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  • Oil Ethics
  • Sheena Wilson (bio)
Ethical Oil: The Case for Canada's Oil Sands. Ezra Levant. McClelland & Stewart. http://www.mcclelland.com. 261 pages; cloth, $29.99; paper, $17.95; eBook, $13.99.

Ezra Levant's Ethical Oil: The Case for Canada's Oil Sands is an example of the current neoliberal perspective that pervades mainstream media and argues in support of oil sands development in Alberta. Levant is a Canadian journalist, political commentator, and lawyer. Various complaints have been brought against him—most notably the human rights complaint for publishing the Danish cartoons of Prophet Muhammad in 2006. Again, in September 2010, Sun Media published a retraction about the "false statements" Levant made when he "offered his opinion of how Mr. [George] Soros...survived the Nazis." In November 2011, an Ontario Supreme Court judgment ordered Levant to pay $25,000 in damages for failing to check facts and defaming another lawyer, concluding that with a larger political aim of denormalizing and discrediting Human Rights Commissions generally, Levant did not follow responsible journalistic practices.

Levant's argument in Ethical Oil is a sophistic rendition of reality that reframes the debates around the oil sands. In order to deflect attention away from multiple environmental issues, Levant refocuses the spotlight on Canada's status as a liberal democracy with a positive human rights record. He argues that until a "miracle fuel" to replace oil has been invented, Canada remains the optimal source of oil since "the question is whether we should use oil from the oil sands or oil from the other places in the world that pump it"—that is, from places in which oil is politically as well as environmentally dirty. Concern for human rights is a just cause, if it were not merely a strategy to deflect citizen concerns about the environment. In an interview, Levant explained that when he was unsuccessful "arguing in a right-wing, conservative, property rights, climate skeptic way" about the oil sands, he realized that those opposing him were "do-gooders." In an effort to win a debate with this audience, he decided to "write a liberal defense for the oil sands." The outcome is Ethical Oil.

Levant's audience shifts throughout the book between an American readership, a conservative Canadian readership, and a "fair trade coffee-drinking, Prius-driving, Green Party-voting recycler who dabbles in vegetarianism." Ultimately, Ethical Oil targets readers from across the political spectrum with arguments meant to justify and perpetuate our oil-consuming lifestyles and to convince us to give up environmental concerns by claiming it is more ethical, humanitarian, liberal, and democratic to buy Canadian oil than oil from other regions.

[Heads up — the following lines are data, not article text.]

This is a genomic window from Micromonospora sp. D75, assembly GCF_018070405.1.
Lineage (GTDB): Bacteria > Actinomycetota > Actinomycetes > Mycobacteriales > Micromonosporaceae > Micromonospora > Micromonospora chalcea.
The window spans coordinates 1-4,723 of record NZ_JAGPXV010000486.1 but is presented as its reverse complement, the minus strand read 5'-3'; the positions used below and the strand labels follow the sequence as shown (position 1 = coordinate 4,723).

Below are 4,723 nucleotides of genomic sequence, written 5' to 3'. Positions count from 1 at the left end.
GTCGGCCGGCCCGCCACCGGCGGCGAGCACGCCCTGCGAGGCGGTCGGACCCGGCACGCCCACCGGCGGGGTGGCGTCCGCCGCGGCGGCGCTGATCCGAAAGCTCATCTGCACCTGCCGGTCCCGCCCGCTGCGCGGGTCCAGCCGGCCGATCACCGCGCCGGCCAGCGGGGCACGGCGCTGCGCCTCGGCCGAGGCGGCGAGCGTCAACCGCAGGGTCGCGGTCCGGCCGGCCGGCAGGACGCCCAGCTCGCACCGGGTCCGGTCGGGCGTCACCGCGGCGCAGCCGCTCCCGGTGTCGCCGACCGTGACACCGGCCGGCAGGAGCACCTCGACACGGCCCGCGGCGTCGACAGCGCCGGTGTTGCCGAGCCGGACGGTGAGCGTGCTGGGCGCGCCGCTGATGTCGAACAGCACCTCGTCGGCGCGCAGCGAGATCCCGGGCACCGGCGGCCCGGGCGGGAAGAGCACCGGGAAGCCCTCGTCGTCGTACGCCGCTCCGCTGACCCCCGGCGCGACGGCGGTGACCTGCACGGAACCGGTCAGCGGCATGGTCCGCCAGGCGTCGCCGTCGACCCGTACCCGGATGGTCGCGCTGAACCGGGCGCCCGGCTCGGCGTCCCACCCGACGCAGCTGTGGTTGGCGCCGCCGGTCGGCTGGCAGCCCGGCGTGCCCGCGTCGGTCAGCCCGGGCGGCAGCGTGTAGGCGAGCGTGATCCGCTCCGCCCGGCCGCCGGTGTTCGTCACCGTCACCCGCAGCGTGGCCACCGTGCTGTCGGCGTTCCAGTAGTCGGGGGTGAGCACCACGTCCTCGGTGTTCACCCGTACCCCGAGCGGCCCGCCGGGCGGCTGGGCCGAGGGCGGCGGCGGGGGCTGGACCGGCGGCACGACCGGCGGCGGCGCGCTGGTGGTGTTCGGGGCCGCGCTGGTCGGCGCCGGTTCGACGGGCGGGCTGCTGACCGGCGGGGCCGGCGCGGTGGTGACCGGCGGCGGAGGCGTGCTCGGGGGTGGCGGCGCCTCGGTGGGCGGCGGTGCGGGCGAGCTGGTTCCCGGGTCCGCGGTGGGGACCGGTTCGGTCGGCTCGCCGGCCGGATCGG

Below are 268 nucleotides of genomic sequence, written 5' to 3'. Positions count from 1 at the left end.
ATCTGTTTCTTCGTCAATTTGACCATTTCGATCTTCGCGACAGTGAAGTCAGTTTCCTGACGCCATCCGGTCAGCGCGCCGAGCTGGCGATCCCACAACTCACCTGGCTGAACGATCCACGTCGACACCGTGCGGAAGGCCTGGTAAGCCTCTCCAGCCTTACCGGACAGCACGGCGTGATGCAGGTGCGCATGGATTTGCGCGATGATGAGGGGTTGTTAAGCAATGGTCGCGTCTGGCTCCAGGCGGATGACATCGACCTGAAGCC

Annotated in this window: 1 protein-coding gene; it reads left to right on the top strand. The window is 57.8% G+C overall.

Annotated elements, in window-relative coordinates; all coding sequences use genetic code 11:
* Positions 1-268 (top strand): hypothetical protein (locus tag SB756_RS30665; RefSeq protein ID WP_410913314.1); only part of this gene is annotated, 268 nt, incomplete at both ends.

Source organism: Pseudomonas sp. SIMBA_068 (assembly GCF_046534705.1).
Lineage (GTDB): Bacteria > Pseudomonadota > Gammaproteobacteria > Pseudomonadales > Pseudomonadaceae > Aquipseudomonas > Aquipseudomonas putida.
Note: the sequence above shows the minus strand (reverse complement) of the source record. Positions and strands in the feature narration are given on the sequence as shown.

However, Levant's book never defines the parameters of ethical oil or the new Canadian democratic, humanitarian, "unconventional" morality yardstick "that weighs values entirely differently." Instead, he determines oil sands ethics over and against what they are not through his selective representation of data and information. Levant calls Canada a "Boy Scout" nation with an excellent human rights record. For instance, according to him, Canada does not use torture. Among the many criticisms that Levant lobs against Saudi Arabia is a critique of Saudi Arabia's "merciless 'justice,'" in which even "children as young as thirteen have been sentence to more than one thousand lashes." Levant, however, fails to mention his own opposition to support for Omar Khadr, a Canadian citizen born in Toronto and arrested at age 15 in Afghanistan. Identified by the United Nations and others as a child soldier, Khadr has been detained for almost a decade and tortured in Guantanamo. In 2010, the Supreme Court of Canada unanimously judged that his human rights were being violated, and yet Khadr remains the only detainee from a western nation not transferred home. In Levant's latest book, The Enemy Within: Terror, Lies and the Whitewashing of Omar Khadr (2012), he argues that Canada should "block Khadr's return"—in spite of his 2010 plea bargain and a high-level diplomatic note signed by Hillary Clinton which promised that Canada would "favourably consider" Khadr's repatriation as early as October 2011.

Levant also undermines Aboriginal human rights concerns and women's rights issues linked to the...

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Additional Information

ISSN
2153-4578
Print ISSN
0149-9408
Pages
pp. 8-9
Launched on MUSE
2012-07-05
Open Access
No
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